The stage at Open Space. Photo courtesy of Open Space

Open Space on Fairfax offers sketch comedy, music shows and a cafe


When Itamar Ravid learned that the Bang Comedy Theatre on bustling Fairfax Avenue was up for lease, he jumped at the opportunity. The native Israeli and kibbutznik already owned a roofing company, but wished to expand his portfolio and give back to the arts scene in Los Angeles.

“I always wanted to have a place that could host a community and be a place for people to get together for some good times and shows,” he said.

A little over two years ago, he extensively remodeled the theater, adding a café to the front of the building. He renamed it Open Space and hired Jonathan Klein, a former stage actor, as his managing partner. The two began to offer performers the opportunity to rent the place for their shows while also giving some local organizations a home to hold gatherings. 

Today, Open Space has blossomed into a full-fledged performance and arts venue, hosting about 30 comedy, improv, storytelling and music shows, live podcasts and film screenings per month in the 50-seat venue.

Some regular shows include “The Variety Hour,” which is a night of stand-up and sketch comedy as well as music and “Hammer(ed) Time Storytelling,” which features comedians and storytellers talking about why they don’t drink green beer anymore. During “Shoot ’Em Up,” the audience, over the course of several shows, watches people tell stories onstage, hears them as film scripts and then view films inspired by the stories.

The eclectic schedule is Klein’s taste. As long as showrunners are excited about what they do, he’ll give them a platform. “I like all the genres,” he said. “What gets me passionate is seeing the follow-through that some of these young performers possess. We feed off each other’s passion.”

The theater makes a small profit through its paid rental agreements, Klein said. The fees to rent the theater vary based upon the type of show and what the performer can pay. Klein and Ravid also allow people to use the stage for free during the day to work out material as long as the theater is not booked.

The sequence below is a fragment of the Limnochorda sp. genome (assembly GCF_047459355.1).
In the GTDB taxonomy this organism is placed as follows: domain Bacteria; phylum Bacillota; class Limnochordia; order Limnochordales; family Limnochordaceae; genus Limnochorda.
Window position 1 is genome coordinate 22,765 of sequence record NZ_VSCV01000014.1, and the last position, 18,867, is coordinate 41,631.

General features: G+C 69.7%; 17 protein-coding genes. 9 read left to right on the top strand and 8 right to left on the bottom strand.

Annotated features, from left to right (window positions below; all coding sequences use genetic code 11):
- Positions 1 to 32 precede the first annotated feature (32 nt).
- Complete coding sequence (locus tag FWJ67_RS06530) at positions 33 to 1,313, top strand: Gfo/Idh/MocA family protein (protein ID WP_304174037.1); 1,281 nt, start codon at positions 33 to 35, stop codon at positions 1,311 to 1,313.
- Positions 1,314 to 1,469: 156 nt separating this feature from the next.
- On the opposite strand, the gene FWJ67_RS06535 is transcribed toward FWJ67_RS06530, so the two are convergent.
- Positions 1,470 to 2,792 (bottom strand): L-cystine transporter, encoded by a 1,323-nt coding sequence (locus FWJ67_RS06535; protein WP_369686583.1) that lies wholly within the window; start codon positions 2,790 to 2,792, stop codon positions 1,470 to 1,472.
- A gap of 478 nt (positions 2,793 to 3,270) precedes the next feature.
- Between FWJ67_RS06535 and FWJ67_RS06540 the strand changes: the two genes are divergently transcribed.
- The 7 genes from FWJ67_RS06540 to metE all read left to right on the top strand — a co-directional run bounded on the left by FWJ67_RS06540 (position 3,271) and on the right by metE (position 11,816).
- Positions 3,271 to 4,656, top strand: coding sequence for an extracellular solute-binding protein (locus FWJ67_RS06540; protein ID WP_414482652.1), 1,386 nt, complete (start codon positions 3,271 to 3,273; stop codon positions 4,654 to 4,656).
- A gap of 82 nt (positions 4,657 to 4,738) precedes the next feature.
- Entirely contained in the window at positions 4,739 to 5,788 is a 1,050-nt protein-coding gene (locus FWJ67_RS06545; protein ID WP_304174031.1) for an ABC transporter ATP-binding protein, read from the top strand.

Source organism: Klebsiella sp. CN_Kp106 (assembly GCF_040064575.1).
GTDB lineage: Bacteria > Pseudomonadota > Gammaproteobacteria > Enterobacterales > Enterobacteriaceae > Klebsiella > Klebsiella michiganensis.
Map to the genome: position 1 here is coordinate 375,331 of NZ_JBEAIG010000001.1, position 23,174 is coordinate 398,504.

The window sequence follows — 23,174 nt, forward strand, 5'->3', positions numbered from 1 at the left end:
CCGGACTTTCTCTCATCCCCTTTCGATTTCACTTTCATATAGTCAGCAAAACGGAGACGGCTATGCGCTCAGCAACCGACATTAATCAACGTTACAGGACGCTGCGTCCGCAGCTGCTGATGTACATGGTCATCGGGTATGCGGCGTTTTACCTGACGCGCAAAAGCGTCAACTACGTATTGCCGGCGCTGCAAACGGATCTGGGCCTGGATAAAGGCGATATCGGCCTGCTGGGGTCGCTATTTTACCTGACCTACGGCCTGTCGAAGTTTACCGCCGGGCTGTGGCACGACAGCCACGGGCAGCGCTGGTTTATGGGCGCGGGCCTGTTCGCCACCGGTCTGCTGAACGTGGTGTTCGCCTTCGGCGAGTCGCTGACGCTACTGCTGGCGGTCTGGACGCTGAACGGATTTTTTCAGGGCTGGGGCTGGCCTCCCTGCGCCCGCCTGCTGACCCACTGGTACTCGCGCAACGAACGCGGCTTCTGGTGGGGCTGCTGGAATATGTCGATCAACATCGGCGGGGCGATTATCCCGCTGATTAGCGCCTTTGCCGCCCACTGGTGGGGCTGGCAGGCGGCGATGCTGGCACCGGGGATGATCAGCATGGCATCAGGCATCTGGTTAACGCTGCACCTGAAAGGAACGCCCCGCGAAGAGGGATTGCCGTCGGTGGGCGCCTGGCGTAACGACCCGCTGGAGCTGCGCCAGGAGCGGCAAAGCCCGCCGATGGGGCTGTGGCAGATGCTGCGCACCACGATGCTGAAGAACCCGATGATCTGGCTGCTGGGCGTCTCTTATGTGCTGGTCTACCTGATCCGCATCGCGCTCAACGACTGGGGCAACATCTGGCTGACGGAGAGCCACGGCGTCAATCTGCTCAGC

The Open Space theater is fully equipped, providing a full backline of instruments and gear for musicians, creating a plug-and-play situation for them. The space has a state-of-the-art public address system, a projector with a 127-inch screen, stage lighting and video and audio recording capability, according to Klein, who founded the Young Writers Project and taught teenagers playwriting for 13 years while he also acted.

“What gets me passionate is seeing the follow-through that some of these young performers possess.” – Jonathan Klein, Managing Partner of Open Space

The café promotes every show, displaying fliers for them in the front of the building as well as on a digital screen outside, and the organization posts about them on social media and their email lists. “I’ve created a culture of service for the artists, since I was one for 25 years,” Klein said.

Lauren Howard Hayes, who has been running a monthly sketch show now called “The K-Lo Sketch Show” at the theater since January 2016, said the environment at Open Space is welcoming for performers. “We had our initial meeting with Jonathan and instantly fell in love with his energy and professionalism. Everyone he employs, whether it’s the people at the front serving you coffee or the people taking tickets, is really professional and excited to be there.”

A co-host of the show, Katie Elsaesser, said that all of her interactions with Open Space have been positive. “There are so many theaters in L.A. that aren’t the best locations. This is a clean, beautiful space with really dedicated people that provide a great overall experience.”

Open Space is home to acting classes on the weekends, meetings of the Mid-City Neighborhood Council homeless outreach program, and Alcoholics Anonymous (AA) gatherings six days a week. The show “Hammer(ed) Time Storytelling” sprang out of the AA meetings. It includes stories about drinking and drugging and things that the members don’t do anymore.

While AA is charged a nominal rent, Klein lets the group utilize the theater for “Hammer(ed) Time Storytelling” at no extra charge. He also has donated the space to meetings for Theatre of NOTE, a nonprofit theatrical company, and the Downtown Women’s Center in Los Angeles, and held a free screening of the presidential debates during the presidential campaign.

The café side of Open Space features two-person tables, pieces from local artists on the walls, free-WiFi and a menu that is inspired by international cuisines.

The café serves a breakfast Vietnamese-style banh mi with eggs, lettuce and meat; a Havana sandwich with Black Forest ham, Swiss cheese, pickled gherkins and Cuban mustard spread; and an Italian-style sandwich called “Et Tu Brute,” which comes with heirloom tomatoes, mozzarella, basil oil and seasonal greens. The coffee is sourced from Matador Coffee Roasting Co. in Flagstaff, Ariz., but sometimes Klein will serve coffee from local roasters.

Two and a half years ago, it was no easy job for Ravid to completely rework the building he leased and make it an entirely new business. However, he said, it’s been worth it because of what he and Klein have built.

“I come into Open Space and I see it’s full and that more and more people are stopping in. They come to see a show and get some coffee on the way. It’s like a baby that you nurture in the beginning and now it’s almost on its own. It’s grown.” n